Like many folks, I’ve faced a fair share of challenges the past couple of years due to the economic mess we’re plodding our way through. I’ve also had a few other challenges and disappointments, many related to family situations, writing failures, and having a big ol’ chunk of my heart residing 815 miles away with my daughter and grandson.

I worry and whine about my woes. Often. More often than I should. Which has been made quite clear to me by a young girl I recently met. Her name is Blessing, and she lives a life far more challenging than mine, with hardships that make my complaints pale in comparison.

Blessing is 12 years old. She lives with her mother and older brother — and umpteen cousins and others — at her grandparents’ shack of a home in Nigeria, after her father deserted the family. Blessing is wise beyond her years, she's tenacious in the face of upheaval, and she's fiercely loyal to her brother.

She’s also not real.

Blessing is the narrator of the absorbing coming-of-age novel I’m currently reading called Tiny Sunbirds, Far Away by Christie Watson. And though she isn’t real, the daily hardships she endures as an adolescent girl in Nigeria are. Fictional Blessing and factual residents of contemporary Nigeria provide a much-needed perspective to my perceived hardships and force me to reconsider pity parties I’ve conducted in the name of my plight.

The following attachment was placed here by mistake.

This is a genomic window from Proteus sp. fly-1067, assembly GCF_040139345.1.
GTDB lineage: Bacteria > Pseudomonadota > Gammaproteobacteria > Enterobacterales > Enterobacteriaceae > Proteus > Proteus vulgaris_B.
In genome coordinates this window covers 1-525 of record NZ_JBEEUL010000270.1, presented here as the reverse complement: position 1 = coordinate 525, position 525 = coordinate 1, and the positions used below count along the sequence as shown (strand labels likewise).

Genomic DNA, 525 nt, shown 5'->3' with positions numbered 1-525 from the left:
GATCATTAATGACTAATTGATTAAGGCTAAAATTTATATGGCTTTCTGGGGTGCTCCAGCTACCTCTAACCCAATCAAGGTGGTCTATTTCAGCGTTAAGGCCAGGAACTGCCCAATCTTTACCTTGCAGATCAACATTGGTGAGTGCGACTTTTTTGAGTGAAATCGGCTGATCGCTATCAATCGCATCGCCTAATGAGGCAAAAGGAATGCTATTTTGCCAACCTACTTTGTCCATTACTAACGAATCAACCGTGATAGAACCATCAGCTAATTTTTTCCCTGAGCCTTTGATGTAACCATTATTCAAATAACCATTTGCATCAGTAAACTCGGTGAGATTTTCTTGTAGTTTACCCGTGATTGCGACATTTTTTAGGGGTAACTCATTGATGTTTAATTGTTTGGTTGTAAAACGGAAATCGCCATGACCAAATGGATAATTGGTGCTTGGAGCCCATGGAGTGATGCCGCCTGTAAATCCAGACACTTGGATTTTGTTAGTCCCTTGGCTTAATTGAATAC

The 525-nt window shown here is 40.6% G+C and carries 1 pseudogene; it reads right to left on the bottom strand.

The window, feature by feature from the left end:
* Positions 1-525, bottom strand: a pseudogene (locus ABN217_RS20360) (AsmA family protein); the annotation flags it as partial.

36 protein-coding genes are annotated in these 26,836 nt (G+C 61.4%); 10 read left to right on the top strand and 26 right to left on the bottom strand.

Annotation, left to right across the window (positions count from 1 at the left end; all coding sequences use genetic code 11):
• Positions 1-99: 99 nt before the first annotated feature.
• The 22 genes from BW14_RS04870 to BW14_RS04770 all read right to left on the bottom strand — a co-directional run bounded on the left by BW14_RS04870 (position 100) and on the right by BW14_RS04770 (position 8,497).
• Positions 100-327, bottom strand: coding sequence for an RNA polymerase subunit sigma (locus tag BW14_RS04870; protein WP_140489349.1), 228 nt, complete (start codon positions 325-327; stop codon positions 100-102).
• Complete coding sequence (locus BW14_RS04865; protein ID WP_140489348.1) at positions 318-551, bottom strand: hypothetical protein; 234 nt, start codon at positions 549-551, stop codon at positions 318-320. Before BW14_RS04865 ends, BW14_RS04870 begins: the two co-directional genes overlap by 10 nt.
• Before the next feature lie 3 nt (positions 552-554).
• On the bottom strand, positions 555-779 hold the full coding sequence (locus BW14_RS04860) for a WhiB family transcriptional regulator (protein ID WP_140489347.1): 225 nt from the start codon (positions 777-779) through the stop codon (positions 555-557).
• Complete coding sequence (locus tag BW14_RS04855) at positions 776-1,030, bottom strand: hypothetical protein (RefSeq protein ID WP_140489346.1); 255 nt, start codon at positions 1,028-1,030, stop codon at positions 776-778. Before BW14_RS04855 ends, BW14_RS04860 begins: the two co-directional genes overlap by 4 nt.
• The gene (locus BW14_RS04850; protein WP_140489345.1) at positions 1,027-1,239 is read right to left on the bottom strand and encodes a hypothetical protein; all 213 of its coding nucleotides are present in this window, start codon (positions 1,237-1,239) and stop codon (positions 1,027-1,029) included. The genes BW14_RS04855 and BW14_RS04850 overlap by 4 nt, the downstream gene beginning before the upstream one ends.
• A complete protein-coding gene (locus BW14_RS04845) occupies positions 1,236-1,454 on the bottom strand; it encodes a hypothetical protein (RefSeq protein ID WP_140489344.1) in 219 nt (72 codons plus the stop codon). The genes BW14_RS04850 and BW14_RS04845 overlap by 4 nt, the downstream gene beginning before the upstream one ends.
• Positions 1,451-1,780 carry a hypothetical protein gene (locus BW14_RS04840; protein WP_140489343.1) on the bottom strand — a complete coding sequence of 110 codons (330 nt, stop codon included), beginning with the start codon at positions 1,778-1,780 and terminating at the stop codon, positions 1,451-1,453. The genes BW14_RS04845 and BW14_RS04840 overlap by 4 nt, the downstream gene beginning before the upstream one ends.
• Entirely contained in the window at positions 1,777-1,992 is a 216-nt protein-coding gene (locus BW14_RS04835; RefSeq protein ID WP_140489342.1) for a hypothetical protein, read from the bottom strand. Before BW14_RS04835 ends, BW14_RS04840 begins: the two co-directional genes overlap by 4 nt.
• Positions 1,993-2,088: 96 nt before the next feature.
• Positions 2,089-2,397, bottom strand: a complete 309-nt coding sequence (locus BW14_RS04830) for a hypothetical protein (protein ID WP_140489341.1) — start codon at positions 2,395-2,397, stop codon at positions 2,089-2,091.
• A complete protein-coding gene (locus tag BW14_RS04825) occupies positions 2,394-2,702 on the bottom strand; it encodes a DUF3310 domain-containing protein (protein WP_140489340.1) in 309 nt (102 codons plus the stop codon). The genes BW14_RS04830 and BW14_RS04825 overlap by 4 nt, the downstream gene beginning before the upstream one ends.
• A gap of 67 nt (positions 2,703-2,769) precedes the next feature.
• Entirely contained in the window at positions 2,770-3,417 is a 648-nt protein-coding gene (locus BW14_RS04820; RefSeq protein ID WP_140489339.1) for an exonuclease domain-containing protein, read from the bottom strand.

I whine about having to cut back on groceries and dining out because of a tightened budget. Blessing and her family eat fish stew, stretched with water to feed all the hungry mouths of those sharing their ramshackle home. In addition, yams — one of the few foods I hate — are a staple of their diet, and all meats must be fried to kill the parasites they carry.